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Perspective on Roseroot (Rhodiola rosea) studies.
Planta Med.
PUBLISHED: 05-25-2009
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Rhodiola rosea (roseroot) extract is a commercially successful product, primarily used to reduce the effect of fatigue on physical and mental performance. In this perspective we present our investigation of the most recent studies performed on human subjects. With a focus on the statistical methods we found considerable shortcomings in all but one of the studies that claim significant improvement from roseroot extract. Overall, the study designs have not been well explained. Experimental results have been confused and appear to be in some cases incorrect. Some of the conclusions are based on selected results and contradicting data have not been adequately taken into account. We point to other studies of higher quality performed on roseroot, several that found no significant effect and one that did. We conclude that the currently available evidence for the claimed effects is insufficient and that the effect of Rhodiola rosea is in need of further investigation before therapeutic claims can be made.
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Evolution of the growth hormone-prolactin-somatolactin system in relation to vertebrate tetraploidizations.
Ann. N. Y. Acad. Sci.
PUBLISHED: 05-22-2009
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Gene sequences from several species representing major vertebrate groups were used to create phylogenetic trees for the growth hormone family of peptide hormones as well as the growth hormone receptor family. These analyses show that both the peptide and receptor families were formed through local duplications in early vertebrate evolution and chromosome duplications.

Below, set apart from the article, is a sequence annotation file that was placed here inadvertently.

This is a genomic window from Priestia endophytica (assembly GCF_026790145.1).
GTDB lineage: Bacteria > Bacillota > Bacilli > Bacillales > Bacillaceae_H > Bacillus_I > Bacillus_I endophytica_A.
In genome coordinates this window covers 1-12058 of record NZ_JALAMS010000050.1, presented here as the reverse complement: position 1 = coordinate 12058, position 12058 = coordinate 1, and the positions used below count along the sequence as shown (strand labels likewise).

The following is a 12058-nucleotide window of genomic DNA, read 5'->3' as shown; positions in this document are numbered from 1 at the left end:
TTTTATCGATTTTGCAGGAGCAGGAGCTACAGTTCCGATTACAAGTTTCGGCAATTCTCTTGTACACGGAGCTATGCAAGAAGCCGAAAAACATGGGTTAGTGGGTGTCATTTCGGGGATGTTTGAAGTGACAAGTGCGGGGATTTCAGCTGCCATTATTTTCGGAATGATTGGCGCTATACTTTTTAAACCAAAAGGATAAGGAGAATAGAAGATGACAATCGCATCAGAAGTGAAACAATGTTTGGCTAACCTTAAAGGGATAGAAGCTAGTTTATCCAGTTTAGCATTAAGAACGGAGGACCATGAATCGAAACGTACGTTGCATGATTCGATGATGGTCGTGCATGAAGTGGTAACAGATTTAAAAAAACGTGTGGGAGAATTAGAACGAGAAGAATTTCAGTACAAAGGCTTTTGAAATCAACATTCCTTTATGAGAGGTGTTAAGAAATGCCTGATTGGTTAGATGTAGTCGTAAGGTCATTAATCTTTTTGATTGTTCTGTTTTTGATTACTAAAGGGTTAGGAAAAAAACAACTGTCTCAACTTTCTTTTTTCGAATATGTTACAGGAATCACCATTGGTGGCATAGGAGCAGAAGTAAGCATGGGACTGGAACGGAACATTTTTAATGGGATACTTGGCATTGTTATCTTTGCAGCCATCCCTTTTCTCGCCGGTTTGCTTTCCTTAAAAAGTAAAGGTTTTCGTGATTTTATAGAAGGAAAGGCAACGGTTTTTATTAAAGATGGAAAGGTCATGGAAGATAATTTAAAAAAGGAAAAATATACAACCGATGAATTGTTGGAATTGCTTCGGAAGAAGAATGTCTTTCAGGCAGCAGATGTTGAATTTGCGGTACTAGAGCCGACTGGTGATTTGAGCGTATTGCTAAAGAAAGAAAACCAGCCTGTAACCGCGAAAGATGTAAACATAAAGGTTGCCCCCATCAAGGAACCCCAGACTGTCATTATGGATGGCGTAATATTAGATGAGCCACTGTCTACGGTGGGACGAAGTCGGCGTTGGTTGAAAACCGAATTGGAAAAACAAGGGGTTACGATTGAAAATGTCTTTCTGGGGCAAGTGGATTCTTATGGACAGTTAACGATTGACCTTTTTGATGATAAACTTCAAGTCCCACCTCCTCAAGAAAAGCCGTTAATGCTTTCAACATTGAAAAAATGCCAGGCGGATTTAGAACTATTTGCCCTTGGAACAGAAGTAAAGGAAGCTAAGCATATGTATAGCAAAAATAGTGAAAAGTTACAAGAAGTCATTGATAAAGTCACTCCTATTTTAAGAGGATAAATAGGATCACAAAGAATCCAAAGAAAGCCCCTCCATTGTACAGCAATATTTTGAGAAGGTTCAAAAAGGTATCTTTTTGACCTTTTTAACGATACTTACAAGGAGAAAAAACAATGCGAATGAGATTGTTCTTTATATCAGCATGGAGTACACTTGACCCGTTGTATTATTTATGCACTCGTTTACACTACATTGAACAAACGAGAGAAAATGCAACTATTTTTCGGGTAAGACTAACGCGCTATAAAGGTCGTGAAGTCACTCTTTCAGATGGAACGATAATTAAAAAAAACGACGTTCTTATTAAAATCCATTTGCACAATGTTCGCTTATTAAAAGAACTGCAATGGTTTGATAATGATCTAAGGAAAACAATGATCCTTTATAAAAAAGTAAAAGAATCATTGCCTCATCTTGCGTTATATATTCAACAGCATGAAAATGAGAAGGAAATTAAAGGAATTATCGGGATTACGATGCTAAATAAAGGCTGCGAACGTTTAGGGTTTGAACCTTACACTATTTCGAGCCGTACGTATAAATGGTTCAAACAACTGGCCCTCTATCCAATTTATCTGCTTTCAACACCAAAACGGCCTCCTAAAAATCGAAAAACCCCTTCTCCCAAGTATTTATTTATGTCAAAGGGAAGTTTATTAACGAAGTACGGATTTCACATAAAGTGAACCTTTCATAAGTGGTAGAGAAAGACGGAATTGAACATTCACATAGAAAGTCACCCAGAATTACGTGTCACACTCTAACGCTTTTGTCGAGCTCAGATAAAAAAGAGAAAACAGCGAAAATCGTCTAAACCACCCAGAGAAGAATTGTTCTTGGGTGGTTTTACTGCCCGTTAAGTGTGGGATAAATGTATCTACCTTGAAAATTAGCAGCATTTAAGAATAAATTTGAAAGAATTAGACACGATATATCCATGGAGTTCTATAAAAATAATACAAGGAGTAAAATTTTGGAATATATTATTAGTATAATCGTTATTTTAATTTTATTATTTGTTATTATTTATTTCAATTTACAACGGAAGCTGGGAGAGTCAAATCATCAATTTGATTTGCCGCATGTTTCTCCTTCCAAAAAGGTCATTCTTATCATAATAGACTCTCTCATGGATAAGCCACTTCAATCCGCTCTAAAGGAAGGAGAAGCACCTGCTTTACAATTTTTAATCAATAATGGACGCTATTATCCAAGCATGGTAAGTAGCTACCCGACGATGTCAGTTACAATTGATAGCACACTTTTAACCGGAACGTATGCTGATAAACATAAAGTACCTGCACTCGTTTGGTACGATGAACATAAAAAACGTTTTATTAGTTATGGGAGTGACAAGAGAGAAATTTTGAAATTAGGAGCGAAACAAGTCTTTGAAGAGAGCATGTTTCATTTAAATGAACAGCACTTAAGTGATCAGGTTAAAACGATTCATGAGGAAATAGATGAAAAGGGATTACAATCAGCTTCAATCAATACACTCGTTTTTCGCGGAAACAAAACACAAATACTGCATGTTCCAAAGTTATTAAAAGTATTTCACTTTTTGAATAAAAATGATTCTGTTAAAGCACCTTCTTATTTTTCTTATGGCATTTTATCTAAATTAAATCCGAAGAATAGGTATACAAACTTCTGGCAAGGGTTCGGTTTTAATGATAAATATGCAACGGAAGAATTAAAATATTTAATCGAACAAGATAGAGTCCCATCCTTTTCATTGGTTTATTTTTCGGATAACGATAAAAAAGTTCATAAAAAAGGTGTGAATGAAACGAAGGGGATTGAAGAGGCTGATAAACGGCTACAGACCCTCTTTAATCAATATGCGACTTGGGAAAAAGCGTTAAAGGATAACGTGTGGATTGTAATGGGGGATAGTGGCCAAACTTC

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Early duplications of opioid receptor and Peptide genes in vertebrate evolution.
Ann. N. Y. Acad. Sci.
PUBLISHED: 05-22-2009
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The opioid receptor family in mammals has four members called delta, kappa, mu, and NOP (the nociceptin/orphanin receptor). We show here that they arose from a common ancestral gene through quadruplication of a large chromosomal region, presumably in the two basal vertebrate tetraploidizations. The four opioid peptide precursor genes have a more complicated evolutionary history involving chromosomal rearrangements but nevertheless seem to have arisen in the same time period as the receptors. Thus the system of opioid peptides and receptors was already established approximately 450 Ma at the dawn of gnathostome evolution.
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Major genomic events and their consequences for vertebrate evolution and endocrinology.
Ann. N. Y. Acad. Sci.
PUBLISHED: 05-22-2009